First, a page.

06/08/2015 2:04PM

Fornatale: Triple Crown could have ripple effect

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We were there in Section U, row H, seats 10 and 11. The grandstand was shaking like Shea Stadium during the 1986 World Series. My wife, Susan Van Metre, and I were jumping up and down, arm in arm. There was a lot of shouting. I stood on my chair to take the standing ovation to the next level. Finally, we were on the right side of history.

In the first conversation I ever remember having with the woman who was to become my wife, I told her to bet on Silver Charm in the 1997 Kentucky Derby. I had just started following racing around that time and I embraced Bob Baffert’s gray colt with the zeal of someone born again.

I was there when Silver Charm lost in the ’97 Belmont, and it felt to me as if the Mets had lost Game 7. I took it personally, and not seeing a Triple Crown was part of that loss. I stayed up late that night watching the VHS tape over and over again, somehow expecting to see a different result.

George Vescey wrote in the New York Times the next day that when the Triple Crown finally happened, it would be all the sweeter because of Silver Charm’s close call. And of course, we had an even closer call the next year, and then several more attempts over the ensuing 15 plus years. Some of them I rooted for, some of them I rooted against, but I didn’t share a strong emotional connection with any of those horses.

Last year, I was a little slow to warm to American Pharoah – I voted for Texas Red as champion two-year-old for 2014. But once he returned to the races at three, I was on board. The more I talked to people I respect who look at horses for a living I became convinced – this was the horse worth waiting for. And Vescey was right: I wouldn’t have appreciated it nearly as much without the disappointment of Silver Charm.

So what happens for racing now that we’ve finally seen a Triple Crown once again? Frankly, the idea that his win will be a panacea for racing is a non-starter – racing’s issues are too ingrained for any event, no matter how exciting, to be a cure-all. But I do think this could mark a sea change.

Looking back at the poker boom for comparison, many have identified the key moment as Chris Moneymaker’s World Series of Poker triumph. Here was a guy who qualified online for $40 and parlayed that into $2.5 million. I’ve already written about contest players like Bob Traynor and Patrick McGoey, both of whom turned $100 buy-ins at BCQualify.com into more than $250,000 each at the Breeders’ Cup Betting Challenge. In the next few years, I wouldn’t be surprised if I have the opportunity to write about some young man or woman, inspired by Pharoah’s flying finish, who qualifies inexpensively online and wins $1 million at the National Handicapping Championship.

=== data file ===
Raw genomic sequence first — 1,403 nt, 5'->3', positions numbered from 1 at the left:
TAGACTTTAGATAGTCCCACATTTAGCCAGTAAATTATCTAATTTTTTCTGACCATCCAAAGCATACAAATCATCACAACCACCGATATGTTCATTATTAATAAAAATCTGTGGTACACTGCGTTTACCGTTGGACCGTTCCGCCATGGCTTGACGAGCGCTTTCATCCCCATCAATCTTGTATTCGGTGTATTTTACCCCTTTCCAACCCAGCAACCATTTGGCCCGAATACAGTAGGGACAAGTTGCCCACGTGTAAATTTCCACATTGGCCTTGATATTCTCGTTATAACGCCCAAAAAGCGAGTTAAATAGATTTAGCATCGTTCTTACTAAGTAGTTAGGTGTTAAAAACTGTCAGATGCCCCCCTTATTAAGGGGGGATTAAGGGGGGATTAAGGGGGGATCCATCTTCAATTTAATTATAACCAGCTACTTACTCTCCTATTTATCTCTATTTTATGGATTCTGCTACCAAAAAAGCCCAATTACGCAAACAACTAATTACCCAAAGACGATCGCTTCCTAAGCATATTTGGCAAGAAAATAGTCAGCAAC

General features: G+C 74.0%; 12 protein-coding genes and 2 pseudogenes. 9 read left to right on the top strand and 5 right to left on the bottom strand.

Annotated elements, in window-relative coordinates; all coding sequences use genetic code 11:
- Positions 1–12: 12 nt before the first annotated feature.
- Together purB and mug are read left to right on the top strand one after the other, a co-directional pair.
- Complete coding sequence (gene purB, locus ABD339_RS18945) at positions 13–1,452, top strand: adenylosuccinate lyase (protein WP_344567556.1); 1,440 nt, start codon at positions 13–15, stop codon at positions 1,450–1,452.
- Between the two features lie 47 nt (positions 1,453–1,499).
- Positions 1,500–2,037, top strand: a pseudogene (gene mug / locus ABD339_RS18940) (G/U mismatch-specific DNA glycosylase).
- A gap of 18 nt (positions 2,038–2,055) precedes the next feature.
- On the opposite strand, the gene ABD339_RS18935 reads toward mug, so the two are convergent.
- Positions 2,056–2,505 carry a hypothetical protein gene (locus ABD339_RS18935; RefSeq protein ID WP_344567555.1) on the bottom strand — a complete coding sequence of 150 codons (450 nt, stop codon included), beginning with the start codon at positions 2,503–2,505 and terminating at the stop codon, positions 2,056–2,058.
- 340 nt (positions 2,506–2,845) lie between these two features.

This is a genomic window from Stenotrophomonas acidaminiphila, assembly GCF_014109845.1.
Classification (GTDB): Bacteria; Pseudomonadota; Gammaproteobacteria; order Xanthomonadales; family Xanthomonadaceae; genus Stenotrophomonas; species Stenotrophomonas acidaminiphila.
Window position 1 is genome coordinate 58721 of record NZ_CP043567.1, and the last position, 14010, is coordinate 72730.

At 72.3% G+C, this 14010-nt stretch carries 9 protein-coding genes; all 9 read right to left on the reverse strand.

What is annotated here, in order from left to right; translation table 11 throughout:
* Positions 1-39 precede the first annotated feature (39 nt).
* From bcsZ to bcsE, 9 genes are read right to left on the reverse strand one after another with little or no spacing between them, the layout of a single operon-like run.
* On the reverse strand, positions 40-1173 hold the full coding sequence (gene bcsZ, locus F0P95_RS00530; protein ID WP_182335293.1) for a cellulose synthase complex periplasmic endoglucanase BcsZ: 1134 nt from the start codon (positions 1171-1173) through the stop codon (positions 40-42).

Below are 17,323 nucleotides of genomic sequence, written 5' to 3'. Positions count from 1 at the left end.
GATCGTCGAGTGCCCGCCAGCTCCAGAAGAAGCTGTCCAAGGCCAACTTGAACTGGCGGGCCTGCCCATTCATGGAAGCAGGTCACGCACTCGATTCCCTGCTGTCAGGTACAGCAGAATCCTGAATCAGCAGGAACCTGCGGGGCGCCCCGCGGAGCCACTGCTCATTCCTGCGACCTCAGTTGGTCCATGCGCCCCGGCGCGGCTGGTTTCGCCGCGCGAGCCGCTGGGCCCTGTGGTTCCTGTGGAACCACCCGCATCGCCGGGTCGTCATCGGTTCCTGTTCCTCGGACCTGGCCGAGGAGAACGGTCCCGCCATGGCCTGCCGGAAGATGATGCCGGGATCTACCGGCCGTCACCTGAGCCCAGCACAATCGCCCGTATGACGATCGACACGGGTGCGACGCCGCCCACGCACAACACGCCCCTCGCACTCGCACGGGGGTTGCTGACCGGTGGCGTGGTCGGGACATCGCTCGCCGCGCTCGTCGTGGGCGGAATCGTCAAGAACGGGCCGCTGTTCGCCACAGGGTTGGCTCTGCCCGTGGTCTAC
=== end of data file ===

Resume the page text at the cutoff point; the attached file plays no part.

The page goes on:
From my perch within the world of handicapping tournaments I’ve seen a lot of growth and opportunity. I have seen a way into racing for younger people, for people who enjoy competition and camaraderie, for those who are comfortable with gambling as long as the risks and rewards are clear. These are people who might not be quick to cotton to the pari-mutuel model, but can find a place to thrive in contests – and from there I see them also learning to play through the windows.

When people ask me how they should get involved more in racing – and many have since 6:53p.m. Saturday night, I am happy to suggest contests as a way in. The proliferation of daily fantasy sports – which is essentially gambling with a better PR campaign – can be a wonderful thing for horse racing, especially horse racing contests. Here is a proven audience of people willing to take financial risks on sporting events – and they’ve just seen the most exciting sporting event in the last few decades. For every hardcore fan like Susan and me, there were probably ten newbies in that Belmont grandstand, and if that stretch run into history didn’t leave them wanting more, nothing will.

What’s next for racing? I don’t know and neither does anyone else. But I say this with certainty: I’m excited to be a part of it and can’t wait to find out where we go from here.